For instance, the following chart reviews the African American population per state, the median white income per state, and whether the contest was a caucus.

Chart 1 2-13.jpg

These contests are tailor-made for a candidate that fuses the coalitions of Hart and Jackson, and one who inspires tremendous enthusiasm among his supporters. Given the voting coalitions that have formed over the last month and a half, Clinton never really stood a chance in any of them. African Americans drove Obama's victory in Louisiana. In the District of Columbia, Maryland, and Virginia, African Americans combined with wealthy whites to secure him victory. In Maine, Nebraska, and Washington - Obama took advantage of largely homogenous white populations and caucus contests to secure victory.

In other words, it is hard to identify a momentum effect here. Clinton's losses in the contests are as explicable as any of her losses before or on Super Tuesday. Obama has systematically won states that play to his particular strengths since the Iowa caucus. So has Clinton. Her problem has been that she has not had any good states in the last week.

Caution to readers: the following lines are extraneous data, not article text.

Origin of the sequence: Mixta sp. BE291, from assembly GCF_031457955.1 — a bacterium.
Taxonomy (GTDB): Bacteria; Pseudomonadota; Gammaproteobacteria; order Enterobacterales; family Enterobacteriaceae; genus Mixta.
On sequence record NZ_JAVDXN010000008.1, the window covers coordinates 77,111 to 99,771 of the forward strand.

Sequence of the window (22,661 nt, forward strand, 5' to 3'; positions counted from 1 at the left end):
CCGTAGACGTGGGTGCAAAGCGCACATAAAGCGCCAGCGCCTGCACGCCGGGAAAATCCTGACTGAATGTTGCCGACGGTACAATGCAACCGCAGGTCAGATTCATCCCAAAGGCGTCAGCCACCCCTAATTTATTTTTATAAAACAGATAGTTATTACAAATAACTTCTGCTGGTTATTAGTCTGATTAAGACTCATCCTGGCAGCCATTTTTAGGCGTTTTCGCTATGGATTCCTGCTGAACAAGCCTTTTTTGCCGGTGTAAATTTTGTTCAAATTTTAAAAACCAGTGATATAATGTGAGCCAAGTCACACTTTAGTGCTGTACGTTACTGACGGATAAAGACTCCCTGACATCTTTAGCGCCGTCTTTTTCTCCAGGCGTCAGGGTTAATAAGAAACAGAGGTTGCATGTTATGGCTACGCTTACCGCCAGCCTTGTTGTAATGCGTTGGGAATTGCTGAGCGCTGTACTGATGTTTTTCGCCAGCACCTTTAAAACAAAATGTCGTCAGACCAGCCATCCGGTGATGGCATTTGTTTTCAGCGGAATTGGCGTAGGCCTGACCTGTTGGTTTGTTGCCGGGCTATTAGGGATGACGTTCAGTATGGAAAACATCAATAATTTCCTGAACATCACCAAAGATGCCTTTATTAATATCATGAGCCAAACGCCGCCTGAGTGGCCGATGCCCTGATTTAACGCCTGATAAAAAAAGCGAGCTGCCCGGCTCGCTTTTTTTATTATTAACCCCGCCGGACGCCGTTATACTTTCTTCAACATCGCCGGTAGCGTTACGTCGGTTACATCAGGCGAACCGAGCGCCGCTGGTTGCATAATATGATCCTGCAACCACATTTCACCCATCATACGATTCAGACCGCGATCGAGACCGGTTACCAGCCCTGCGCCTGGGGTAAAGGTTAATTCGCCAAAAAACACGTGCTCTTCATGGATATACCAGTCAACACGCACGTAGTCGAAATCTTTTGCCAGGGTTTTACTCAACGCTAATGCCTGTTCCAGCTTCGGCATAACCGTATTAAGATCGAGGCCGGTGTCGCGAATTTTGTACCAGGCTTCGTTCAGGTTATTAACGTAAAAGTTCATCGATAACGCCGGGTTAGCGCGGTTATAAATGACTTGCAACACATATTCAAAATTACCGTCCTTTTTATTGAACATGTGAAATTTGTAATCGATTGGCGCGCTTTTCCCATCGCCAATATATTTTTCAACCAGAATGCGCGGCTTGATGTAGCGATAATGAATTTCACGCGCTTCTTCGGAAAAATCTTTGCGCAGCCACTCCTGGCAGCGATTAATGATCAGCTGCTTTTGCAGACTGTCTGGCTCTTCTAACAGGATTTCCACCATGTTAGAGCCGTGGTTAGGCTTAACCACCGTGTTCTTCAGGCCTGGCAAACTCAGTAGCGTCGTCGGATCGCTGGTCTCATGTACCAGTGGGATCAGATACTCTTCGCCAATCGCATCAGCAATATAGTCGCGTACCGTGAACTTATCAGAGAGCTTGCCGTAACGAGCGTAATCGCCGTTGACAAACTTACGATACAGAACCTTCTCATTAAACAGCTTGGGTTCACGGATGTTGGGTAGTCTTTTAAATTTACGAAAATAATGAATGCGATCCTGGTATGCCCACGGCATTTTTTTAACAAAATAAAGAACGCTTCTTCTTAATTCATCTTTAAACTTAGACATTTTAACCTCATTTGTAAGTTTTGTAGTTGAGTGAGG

This is not to say that momentum is not playing a role. The point here is more modest: if it is playing a role, it is currently undetectable. Relatedly, this is not to say that momentum will not develop as we move forward. It very well could. If it does, what we will see is Obama doing better among Clinton's strong groups, or him consolidating his position among his strong groups. However, I noted back in December that this the kind of momentum - where a contest in moment one influences a contest in moment two - tends not to describe candidates like Clinton and Obama. Front-running candidates with high name recognition, secure bases of support, and money to spend usually win or lose depending on how much money they spend and whether the state plays to their strengths. The most immediate results tend not to be factors for front-runners (though there are exceptions, e.g. George H.W. Bush in 1988). If front-running candidates benefit from momentum, it is usually via a process similar to what has aided McCain: they are launched by big wins in one of the early states (usually New Hampshire).